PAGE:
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Jon Spencer talks about Meat & Bone and 20 years of Blues Explosions.



For 20 years, the Jon Spencer Blues Explosion has aggressively fused punk noise with R&B, hip-hop, and soul and seasoned the pot with screaming electronics and Stones-worthy riffage. Meat & Bone, the trio's latest studio effort, calls to mind all the best of everything that came before, but don't call it a throwback. "We're not rehashing anything," Spencer insists.

Flyer: Meat & Bone is the sound of a mature Jon Spencer Blues Explosion, but there is nothing Adult Contemporary about it. What's the secret?
Jon Spencer: We took a break and didn't play for three or four years. In 2008, we started playing live again, because we wanted to. It felt good to play again, so we started looking for more concert offers. Same with Meat & Bone. We didn't make this record because we owed somebody a record. We weren't under any contractual obligation to anybody. We didn't owe anybody any money. So when we made Meat & Bone it was kind of for us, you know?

You've experimented with a lot of sounds over the years, but this is a leaner project. Or it feels that way, anyway.
We didn't have any plan or design or scheme. We wrote the songs then went out to this studio in Benton Harbor, Michigan. You can't see the whole shape of an album. It doesn't come together until some of the songs are recorded. Takes awhile for things to gel.

Do you always get out of New York to record?
It can be nice. One of the big ones for us was when we recorded Extra Width. We tracked most of that at the old Easley Studio in Memphis. For us that was a huge deal, because there were so many great records being made at Easley, and we were such great fans of Memphis music.

Was there a similar personal connection in Michigan?
I'd worked at the Key Club in Benton Harbor six or seven years ago on an Andre Williams record. I'd been wanting to get back there. It's a great studio with a great collection of old gear and good engineers. And it's cheap compared to a studio in New York City. We camped out there. We lived above the studio for nine days or so doing nothing but getting good sounds and recording songs.

You can tell that there was a lot of attention paid to tone and the sounds you wanted from your instruments.
We're just a trio and kept things simple. We didn't bring in any guests this time. We added a few things after we got back to New York. Judah Bauer did some particularly lovely work overdubbing extra guitar sounds.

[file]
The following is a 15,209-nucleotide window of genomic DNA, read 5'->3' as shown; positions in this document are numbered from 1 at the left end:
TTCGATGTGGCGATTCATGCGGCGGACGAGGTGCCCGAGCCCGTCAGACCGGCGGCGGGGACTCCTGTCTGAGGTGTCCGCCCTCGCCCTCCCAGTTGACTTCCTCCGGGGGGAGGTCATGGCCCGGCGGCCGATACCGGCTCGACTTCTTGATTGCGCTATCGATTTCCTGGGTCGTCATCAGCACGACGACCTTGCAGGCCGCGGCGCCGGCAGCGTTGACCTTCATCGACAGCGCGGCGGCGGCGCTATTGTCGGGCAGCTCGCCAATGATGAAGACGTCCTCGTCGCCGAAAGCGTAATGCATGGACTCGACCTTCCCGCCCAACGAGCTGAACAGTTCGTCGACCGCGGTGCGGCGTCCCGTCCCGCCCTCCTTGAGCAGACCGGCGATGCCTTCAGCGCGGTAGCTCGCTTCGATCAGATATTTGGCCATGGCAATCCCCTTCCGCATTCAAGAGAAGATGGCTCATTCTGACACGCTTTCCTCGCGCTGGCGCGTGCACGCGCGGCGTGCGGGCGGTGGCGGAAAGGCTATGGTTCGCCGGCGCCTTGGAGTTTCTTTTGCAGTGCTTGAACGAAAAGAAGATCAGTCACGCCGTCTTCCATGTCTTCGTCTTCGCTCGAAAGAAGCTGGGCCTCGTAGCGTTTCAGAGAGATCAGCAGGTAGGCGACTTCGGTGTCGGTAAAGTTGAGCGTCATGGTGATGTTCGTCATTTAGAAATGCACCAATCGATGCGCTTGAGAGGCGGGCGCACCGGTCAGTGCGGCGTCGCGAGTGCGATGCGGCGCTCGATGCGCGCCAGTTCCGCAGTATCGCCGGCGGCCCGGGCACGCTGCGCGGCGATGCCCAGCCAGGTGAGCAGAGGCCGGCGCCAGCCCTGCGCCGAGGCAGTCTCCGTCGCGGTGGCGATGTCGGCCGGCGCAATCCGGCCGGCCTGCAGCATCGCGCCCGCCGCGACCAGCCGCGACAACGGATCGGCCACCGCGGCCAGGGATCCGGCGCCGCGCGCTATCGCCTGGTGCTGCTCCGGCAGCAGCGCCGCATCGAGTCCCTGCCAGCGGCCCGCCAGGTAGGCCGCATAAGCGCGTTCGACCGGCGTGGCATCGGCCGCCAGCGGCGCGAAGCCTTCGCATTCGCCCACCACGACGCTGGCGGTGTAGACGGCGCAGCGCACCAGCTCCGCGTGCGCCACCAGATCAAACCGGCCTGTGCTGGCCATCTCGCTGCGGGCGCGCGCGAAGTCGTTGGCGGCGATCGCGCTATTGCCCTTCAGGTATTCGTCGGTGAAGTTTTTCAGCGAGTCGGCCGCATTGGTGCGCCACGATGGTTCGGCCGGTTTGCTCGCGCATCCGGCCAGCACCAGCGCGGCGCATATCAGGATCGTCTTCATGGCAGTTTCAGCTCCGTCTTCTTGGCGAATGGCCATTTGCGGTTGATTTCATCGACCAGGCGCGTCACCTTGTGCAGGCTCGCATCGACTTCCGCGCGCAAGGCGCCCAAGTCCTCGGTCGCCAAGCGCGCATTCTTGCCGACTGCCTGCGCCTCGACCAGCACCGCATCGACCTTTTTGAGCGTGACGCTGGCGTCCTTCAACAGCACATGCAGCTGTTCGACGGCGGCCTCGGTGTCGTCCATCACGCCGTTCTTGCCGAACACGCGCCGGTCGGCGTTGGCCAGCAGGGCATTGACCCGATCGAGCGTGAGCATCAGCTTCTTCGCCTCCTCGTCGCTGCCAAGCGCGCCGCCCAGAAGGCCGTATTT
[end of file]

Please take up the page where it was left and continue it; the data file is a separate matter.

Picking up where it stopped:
How much does Meat & Bone owe to the re-release of your back catalog?
In 2010, we released everything we'd done in the first 10 years. And I didn't want to put the records out exactly the way they'd been. I wanted to tell the story of the band. So I tried to be complete and include anything and everything we recorded around these albums. And we were a busy band, so there was a lot of material, a huge project. Preparing all those recordings for reissue and reviewing all that music and history, I do think it was an influence on where we went with the new studio album. We took some inspiration and some energy from what we'd done in the past.

If there was a theremin buried in the Meat & Bone mix I couldn't hear it.
We still use it live and I'll have it at the show, but I didn't use it on the record.

I missed it but liked the more stripped-down guitar and drum sound.
Well, we definitely used some electronics. We're into old gear, and in the studio we may be a little old-fashioned. But we're not sticklers or Luddites.

In the '90s, you were caught up in a ridiculous conversation about irony vs. authenticity.
That was kind of a drag. For us, we're basically a garage band at heart. We're playing in this band because we're so in love with a lot of these records. Jim Dickinson always said something like, "It's music. It's not property. It's not land." I always took that to mean that it's open. It's free. Rock-and-roll has always been a mongrel art form. And what we do in the Blues Explosion has always been true to the original spirit of rock-and-roll.

When I first heard you, about the time you were recording in Memphis, I thought this is what rockabilly would sound like today, if it wasn't kept pristine, if it was allowed to evolve naturally.
It always baffles me that people make these knuckle-headed remarks. I'm not in this because I want to make fun of Little Richard or Junior Kimbrough. Sometimes what I do may be crazy and it has a lot of spirit and joy. It's still serious art.

Jon Spencer Blues Explosion
Hi-Tone Cafe
Friday, January 25th, 9 p.m., $15

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